Friday, June 09, 2017
The news that global giant Linklaters, the archetypal bastion of lockstep compensation and individual billing targets, is moving away from these cornerstones, is both welcome and depressing news for the profession.
It’s welcome because it signifies that even the most intransigent of traditionalists are recognizing the reality of an evolving profession. It’s depressing because its narrow focus indicates just how slowly and tediously lawyers are moving, perpetuating if not widening the gap between the profession and reality.
Let’s be clear, it’s not that individual billing targets are taking to the trash heap. Rather, Linklaters will now assess partner performance by also including factors such as business development, marketing and innovation.
This, of course, is not news to Canadian firms, where “share of the pie” has long been determined, at least nominally, by “other factors,” colloquially described as “merit.” What makes me skeptical about this, however, is whether individual targets have been displaced or de-emphasized in any meaningful way. For example, when’s the last time billing or “book of business” have not been the primary considerations in determining the feasibility of a lateral transfer? When’s the last time a lateral transfer has been hailed as providing the lawyer’s new firm with a “team player?”
Naturally, Linklaters’ move has been client-driven. The firm cited the de-emphasis of individual targets as a bid to improve teamwork. And teamwork is what clients want, even if all it means to them is that law firms staff files with the lowest feasible hourly rated denominator and, somewhat counterintuitively, spend as little time as possible using chargeable time to talk to their colleagues.
Famously, responding to clients’ needs is now a routine prerequisite for increasing revenues. Indeed, as Legal Week put it, Linklaters’ “move is aimed at boosting revenues by fostering more entrepreneurial spirit and encouraging partners to collaborate, rather than focus on their own financial targets.”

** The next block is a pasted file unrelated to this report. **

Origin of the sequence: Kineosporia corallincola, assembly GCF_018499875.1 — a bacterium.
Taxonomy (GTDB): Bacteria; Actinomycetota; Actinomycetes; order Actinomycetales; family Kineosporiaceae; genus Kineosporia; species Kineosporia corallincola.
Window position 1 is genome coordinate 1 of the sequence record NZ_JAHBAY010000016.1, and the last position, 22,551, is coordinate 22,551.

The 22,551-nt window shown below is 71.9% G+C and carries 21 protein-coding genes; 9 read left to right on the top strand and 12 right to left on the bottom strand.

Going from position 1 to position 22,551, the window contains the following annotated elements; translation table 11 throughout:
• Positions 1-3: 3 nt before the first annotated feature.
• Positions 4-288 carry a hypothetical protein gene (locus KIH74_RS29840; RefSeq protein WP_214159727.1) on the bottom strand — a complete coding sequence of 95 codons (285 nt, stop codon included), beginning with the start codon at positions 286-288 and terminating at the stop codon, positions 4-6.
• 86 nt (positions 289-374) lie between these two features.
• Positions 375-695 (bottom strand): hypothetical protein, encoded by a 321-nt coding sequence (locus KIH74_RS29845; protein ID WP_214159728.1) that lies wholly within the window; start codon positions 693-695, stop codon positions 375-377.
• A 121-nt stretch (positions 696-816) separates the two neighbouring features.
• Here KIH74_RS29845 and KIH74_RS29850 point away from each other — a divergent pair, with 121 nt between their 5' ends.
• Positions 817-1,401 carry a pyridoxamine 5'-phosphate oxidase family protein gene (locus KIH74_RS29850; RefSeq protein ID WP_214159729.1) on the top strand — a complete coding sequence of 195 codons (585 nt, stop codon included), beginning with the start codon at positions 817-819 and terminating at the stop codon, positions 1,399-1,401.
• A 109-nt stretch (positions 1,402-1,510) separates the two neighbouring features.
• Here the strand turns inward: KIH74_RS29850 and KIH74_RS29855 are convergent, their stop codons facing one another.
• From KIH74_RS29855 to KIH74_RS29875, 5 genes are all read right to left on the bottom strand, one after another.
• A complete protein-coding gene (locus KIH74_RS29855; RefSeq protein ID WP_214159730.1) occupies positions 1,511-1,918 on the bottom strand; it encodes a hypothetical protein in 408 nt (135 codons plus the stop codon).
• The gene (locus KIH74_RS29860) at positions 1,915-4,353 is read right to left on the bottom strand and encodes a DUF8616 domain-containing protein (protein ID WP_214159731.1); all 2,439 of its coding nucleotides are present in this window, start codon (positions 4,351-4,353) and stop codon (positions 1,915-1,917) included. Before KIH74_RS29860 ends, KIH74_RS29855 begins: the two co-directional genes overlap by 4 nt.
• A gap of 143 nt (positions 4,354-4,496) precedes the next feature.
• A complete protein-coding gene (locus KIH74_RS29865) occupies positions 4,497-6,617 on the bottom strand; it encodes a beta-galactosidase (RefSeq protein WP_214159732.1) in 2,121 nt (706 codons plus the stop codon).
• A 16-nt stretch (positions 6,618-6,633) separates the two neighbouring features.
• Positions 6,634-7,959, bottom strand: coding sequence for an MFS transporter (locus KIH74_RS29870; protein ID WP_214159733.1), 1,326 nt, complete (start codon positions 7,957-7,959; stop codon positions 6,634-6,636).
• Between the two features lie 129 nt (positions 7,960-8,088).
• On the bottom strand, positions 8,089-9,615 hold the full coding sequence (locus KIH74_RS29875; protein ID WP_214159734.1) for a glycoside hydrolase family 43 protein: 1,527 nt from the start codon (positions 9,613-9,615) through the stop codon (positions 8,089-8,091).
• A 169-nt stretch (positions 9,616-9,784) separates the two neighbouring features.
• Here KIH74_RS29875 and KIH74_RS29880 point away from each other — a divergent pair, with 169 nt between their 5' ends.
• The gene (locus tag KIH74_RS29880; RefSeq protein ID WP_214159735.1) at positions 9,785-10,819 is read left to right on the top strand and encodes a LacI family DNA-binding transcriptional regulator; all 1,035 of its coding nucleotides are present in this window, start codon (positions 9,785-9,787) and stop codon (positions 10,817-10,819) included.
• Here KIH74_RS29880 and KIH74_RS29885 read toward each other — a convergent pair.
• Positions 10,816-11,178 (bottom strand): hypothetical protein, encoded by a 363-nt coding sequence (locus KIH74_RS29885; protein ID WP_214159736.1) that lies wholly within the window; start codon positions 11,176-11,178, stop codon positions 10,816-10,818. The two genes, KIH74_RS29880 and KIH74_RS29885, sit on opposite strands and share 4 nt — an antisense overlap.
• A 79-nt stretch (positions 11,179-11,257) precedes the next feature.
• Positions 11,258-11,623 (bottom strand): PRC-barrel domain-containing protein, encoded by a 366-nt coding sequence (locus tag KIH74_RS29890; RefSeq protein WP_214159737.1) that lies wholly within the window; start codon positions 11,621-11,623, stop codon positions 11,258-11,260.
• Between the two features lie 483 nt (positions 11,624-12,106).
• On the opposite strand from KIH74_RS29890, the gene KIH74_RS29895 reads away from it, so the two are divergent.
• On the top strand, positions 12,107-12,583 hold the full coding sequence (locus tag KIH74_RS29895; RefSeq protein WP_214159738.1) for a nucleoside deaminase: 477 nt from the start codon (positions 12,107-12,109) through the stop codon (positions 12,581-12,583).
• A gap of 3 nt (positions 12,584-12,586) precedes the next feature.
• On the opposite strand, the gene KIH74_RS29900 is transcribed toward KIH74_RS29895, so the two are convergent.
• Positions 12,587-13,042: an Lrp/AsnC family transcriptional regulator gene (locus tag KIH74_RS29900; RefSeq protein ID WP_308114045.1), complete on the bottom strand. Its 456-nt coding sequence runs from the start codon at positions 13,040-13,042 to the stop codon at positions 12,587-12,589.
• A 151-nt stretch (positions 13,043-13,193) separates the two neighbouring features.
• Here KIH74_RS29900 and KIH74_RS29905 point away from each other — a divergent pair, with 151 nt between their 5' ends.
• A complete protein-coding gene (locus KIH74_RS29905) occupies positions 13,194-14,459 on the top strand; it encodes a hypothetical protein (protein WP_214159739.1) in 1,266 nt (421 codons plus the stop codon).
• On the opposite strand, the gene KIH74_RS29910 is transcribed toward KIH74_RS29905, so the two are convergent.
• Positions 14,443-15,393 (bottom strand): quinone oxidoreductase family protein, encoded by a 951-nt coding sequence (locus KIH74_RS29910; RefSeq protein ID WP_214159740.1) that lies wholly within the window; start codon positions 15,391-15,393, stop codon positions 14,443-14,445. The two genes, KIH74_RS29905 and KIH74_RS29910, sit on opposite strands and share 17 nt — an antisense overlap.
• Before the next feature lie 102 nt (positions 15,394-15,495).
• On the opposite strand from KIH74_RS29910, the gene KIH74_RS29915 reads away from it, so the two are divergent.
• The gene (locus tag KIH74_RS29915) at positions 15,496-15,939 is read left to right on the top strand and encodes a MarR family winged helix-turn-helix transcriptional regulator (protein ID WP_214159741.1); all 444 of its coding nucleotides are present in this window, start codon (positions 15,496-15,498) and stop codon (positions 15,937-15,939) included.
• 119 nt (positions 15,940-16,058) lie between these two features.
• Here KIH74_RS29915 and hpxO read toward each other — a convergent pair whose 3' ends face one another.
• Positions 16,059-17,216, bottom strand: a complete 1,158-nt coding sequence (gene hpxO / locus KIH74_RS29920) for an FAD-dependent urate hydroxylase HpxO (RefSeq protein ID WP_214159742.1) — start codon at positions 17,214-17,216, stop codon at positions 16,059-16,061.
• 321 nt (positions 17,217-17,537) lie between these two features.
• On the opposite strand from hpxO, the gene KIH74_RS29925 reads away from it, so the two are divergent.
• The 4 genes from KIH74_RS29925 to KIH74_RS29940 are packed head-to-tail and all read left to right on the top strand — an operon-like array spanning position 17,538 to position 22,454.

Unfortunately, Linklaters, like many firms, remains mired in the lockstep system. The latest “reforms” are little more than the tinkering that has taken place in the past. A 2016 partners’ vote to reform the system merely allowed exceptional partners to advance beyond the local cap.
So it’s unlikely that the most recent restructuring at Linklaters will prove more successful than the three instituted between 2002-2012. The endeavours failed so badly that the managing partner at the time, Simon Davies, initially failed to achieve the 75 per cent majority required for re-election despite being the sole candidate. The firm’s leadership team ultimately had to apologize for the way in which the restructuring was handled.
But Linklaters seems to have learned little from the experience. There’s little in the new proposal to suggest that billing targets, which still remain rooted in billable hours, will lose their influence.
Perhaps management takes solace from the fact that the firm is not alone. Other British firms’ repeated attempts to re-order lockstep has had mixed success at best, perhaps because they too refuse to recognize the connection between the continuing role of the still-ubiquitous hourly billing system and the focus on individual billings.
As recently as early May, Clifford Chance introduced reforms to its lockstep system aimed at attracting and retaining the best performers. And what did the firm perceive as a best way to do that: make changes that allow the biggest billers to earn more.
There’s more hope in the changes that are occurring in the performance review arena. Linklaters, Allen & Overy and Hogan Lovells have all announced that they’re transitioning from annual reviews to ongoing feedback. Baker & McKenzie did so at the end of its last financial year. Berwin Leighton Paisner is reviewing its process with a view to a greater emphasis on career development through more regular feedback.
That’s great: but it’s hardly quantum change. It’s hard to imagine that the feedback from big billers as to the importance of billings and docketed hours will change; and it’s hard to imagine that those who perceive their value in other forms of contribution will not continue to hype their achievements.
What I don’t get is this: in their efforts to adapt to clients’ focus shift from hourly rates to value, don’t law firms realize that their internal notions of value also need to change?
Certainly, Canadian firms are, again in theory, far removed from lockstep and more focused on “merit.” Until internal notions of “merit” mirror clients’ perception of “value,” however, merit will continue to be nothing more than more or less modified lockstep.